I see you remarked in previous comments that you weren’t necessarily committed to counterfactual determinism. I can’t see how you would avoid this problem even if you rephrased your view in terms of probability distributions though. So I’d like to hear a bit more about this option, if you think it provides a solution.

  15. Hi Simon,
    You seem to be assuming that the relevant intentions at ti are intentions to perform the securable acts at tj.
    No. It may be that I have no intention at t1 of looking in the fridge at t3, but that I do intend at t1 to go into the kitchen to wash the dishes and that once I’m there I will look in the fridge for something to eat. In that case, my looking in the fridge at t3 is securable by me at t1 even though the relevant intention at t1 is not the intention to perform the securable act in question.
    I don’t see any reason to think that my intention at t1 to perform x at t2 determines that I will perform x (after all, I could always change my mind).
    Suppose that the laws of nature are deterministic such that the antecedent conditions and the laws of nature causally necessitate certain subsequent events. You still don’t see how my intention at t1 to perform x at t2 could determine that I will perform x?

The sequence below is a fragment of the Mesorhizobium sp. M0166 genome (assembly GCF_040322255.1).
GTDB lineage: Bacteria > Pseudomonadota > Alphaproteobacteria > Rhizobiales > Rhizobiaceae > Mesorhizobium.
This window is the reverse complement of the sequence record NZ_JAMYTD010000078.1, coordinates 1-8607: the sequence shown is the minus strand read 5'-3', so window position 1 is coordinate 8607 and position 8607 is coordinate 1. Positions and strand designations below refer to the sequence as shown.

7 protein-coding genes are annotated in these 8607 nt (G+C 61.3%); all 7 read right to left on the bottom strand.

if you want to maintain determinism, you will have to accept that my performing x was already determined at t-1
    No. It may be, at t-1, causally determined that I will not intend at t1 to perform x at t2. It may still be true, though, that in the nearest possible world in which I instead intend at t1 to x at t2, I perform x at t2. The laws of nature might be such that the event of my forming an intention at t1 to x at t2 are such as to initiate a chain of events that culminates in my x-ing at t2.
    We could put t-1 back in my early childhood and suppose that my available intentions were to drink milk or to try to sleep. It seems bizarre to say that the obligatoriness at t-1 of my giving a sum of money to charity at t2 depends on the availability of one or both of these intentions.